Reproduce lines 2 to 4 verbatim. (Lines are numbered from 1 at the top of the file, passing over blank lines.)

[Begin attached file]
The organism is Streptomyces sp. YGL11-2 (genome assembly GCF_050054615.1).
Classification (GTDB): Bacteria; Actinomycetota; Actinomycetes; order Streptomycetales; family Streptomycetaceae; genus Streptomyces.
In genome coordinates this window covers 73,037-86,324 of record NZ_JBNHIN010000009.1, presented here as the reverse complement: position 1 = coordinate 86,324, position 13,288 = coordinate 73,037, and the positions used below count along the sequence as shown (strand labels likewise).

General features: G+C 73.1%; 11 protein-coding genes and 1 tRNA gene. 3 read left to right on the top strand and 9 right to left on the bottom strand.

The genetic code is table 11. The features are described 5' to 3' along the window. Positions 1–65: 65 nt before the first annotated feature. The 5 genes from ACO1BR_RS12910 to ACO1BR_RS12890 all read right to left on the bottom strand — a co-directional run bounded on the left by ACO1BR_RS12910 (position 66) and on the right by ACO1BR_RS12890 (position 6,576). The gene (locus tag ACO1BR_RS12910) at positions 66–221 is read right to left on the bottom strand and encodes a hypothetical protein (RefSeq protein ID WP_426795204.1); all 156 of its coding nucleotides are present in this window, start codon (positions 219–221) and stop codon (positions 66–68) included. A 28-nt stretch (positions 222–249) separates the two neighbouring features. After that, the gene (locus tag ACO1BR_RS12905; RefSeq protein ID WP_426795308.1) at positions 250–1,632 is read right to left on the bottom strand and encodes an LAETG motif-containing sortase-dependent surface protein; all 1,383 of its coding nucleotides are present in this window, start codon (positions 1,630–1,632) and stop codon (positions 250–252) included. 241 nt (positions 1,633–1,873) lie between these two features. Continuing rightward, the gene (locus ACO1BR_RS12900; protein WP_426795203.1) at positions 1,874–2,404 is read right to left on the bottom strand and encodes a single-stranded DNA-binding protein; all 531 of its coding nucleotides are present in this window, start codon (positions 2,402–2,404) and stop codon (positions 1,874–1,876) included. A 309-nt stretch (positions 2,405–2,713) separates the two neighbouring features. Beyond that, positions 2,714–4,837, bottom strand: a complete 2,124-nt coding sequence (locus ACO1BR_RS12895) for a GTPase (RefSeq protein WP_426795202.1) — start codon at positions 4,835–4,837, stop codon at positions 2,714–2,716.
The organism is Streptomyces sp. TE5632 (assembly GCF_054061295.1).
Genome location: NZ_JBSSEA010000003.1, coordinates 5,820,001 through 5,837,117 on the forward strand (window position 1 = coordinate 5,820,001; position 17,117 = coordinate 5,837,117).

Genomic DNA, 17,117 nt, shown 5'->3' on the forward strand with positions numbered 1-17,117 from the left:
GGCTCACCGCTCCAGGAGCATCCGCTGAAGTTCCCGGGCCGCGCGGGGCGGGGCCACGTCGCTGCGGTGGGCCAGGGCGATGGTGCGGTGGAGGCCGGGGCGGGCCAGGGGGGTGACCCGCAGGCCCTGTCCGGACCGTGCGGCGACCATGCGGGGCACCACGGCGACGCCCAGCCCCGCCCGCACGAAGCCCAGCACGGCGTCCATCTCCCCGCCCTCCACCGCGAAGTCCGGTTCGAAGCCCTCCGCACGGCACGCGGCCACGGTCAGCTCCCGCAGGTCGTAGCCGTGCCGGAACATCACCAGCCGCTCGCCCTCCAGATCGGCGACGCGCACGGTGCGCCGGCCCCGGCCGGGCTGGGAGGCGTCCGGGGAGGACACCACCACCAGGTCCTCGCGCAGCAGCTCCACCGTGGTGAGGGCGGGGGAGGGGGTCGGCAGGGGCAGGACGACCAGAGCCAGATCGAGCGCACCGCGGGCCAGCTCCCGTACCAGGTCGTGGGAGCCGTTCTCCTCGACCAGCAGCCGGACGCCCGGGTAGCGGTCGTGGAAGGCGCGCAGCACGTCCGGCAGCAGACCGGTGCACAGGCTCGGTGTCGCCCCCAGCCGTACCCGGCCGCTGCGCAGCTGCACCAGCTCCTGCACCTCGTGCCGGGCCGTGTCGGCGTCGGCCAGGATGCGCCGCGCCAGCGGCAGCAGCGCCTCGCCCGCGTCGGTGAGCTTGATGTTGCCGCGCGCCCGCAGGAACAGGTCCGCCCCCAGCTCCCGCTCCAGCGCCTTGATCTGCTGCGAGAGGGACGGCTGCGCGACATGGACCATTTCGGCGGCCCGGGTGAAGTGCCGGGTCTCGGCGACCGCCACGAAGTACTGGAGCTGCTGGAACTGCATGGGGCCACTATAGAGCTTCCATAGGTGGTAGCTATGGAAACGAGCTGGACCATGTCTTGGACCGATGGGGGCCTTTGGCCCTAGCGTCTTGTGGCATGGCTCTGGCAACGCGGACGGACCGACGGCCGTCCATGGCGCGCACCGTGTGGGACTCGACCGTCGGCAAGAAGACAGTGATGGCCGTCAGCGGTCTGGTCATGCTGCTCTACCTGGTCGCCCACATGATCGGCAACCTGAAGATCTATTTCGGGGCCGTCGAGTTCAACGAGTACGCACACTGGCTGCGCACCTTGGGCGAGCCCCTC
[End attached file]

Classification (GTDB): Bacteria; Actinomycetota; Actinomycetes; order Streptomycetales; family Streptomycetaceae; genus Streptomyces.
In genome coordinates this window covers 73,037-86,324 of record NZ_JBNHIN010000009.1, presented here as the reverse complement: position 1 = coordinate 86,324, position 13,288 = coordinate 73,037, and the positions used below count along the sequence as shown (strand labels likewise).

General features: G+C 73.1%; 11 protein-coding genes and 1 tRNA gene. 3 read left to right on the top strand and 9 right to left on the bottom strand.